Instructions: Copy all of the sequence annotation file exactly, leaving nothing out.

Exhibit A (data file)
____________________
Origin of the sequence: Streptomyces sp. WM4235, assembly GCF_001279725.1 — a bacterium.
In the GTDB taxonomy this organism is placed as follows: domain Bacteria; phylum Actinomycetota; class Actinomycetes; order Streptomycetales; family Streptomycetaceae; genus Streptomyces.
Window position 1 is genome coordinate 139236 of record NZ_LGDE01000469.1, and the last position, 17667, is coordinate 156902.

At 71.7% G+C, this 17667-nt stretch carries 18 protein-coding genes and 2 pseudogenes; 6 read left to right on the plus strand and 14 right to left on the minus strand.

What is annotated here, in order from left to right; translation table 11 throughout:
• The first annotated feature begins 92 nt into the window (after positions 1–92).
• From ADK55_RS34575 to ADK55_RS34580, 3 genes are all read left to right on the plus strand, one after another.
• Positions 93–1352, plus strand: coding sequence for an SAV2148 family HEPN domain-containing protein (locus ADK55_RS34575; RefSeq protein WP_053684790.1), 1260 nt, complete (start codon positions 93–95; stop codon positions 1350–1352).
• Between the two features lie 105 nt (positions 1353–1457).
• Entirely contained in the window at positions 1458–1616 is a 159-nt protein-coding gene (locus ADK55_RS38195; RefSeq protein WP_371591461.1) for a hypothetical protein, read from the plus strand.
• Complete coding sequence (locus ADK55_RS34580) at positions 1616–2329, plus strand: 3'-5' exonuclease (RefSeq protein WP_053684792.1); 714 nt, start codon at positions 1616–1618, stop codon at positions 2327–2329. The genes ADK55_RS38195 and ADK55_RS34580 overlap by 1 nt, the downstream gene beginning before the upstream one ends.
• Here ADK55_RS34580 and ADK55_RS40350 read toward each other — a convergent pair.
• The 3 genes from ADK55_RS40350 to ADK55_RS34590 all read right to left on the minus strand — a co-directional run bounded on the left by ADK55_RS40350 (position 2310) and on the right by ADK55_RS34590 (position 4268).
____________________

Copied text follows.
Origin of the sequence: Streptomyces sp. WM4235, assembly GCF_001279725.1 — a bacterium.
In the GTDB taxonomy this organism is placed as follows: domain Bacteria; phylum Actinomycetota; class Actinomycetes; order Streptomycetales; family Streptomycetaceae; genus Streptomyces.
Window position 1 is genome coordinate 139236 of record NZ_LGDE01000469.1, and the last position, 17667, is coordinate 156902.

At 71.7% G+C, this 17667-nt stretch carries 18 protein-coding genes and 2 pseudogenes; 6 read left to right on the plus strand and 14 right to left on the minus strand.

What is annotated here, in order from left to right; translation table 11 throughout:
• The first annotated feature begins 92 nt into the window (after positions 1–92).
• From ADK55_RS34575 to ADK55_RS34580, 3 genes are all read left to right on the plus strand, one after another.
• Positions 93–1352, plus strand: coding sequence for an SAV2148 family HEPN domain-containing protein (locus ADK55_RS34575; RefSeq protein WP_053684790.1), 1260 nt, complete (start codon positions 93–95; stop codon positions 1350–1352).
• Between the two features lie 105 nt (positions 1353–1457).
• Entirely contained in the window at positions 1458–1616 is a 159-nt protein-coding gene (locus ADK55_RS38195; RefSeq protein WP_371591461.1) for a hypothetical protein, read from the plus strand.
• Complete coding sequence (locus ADK55_RS34580) at positions 1616–2329, plus strand: 3'-5' exonuclease (RefSeq protein WP_053684792.1); 714 nt, start codon at positions 1616–1618, stop codon at positions 2327–2329. The genes ADK55_RS38195 and ADK55_RS34580 overlap by 1 nt, the downstream gene beginning before the upstream one ends.
• Here ADK55_RS34580 and ADK55_RS40350 read toward each other — a convergent pair.
• The 3 genes from ADK55_RS40350 to ADK55_RS34590 all read right to left on the minus strand — a co-directional run bounded on the left by ADK55_RS40350 (position 2310) and on the right by ADK55_RS34590 (position 4268).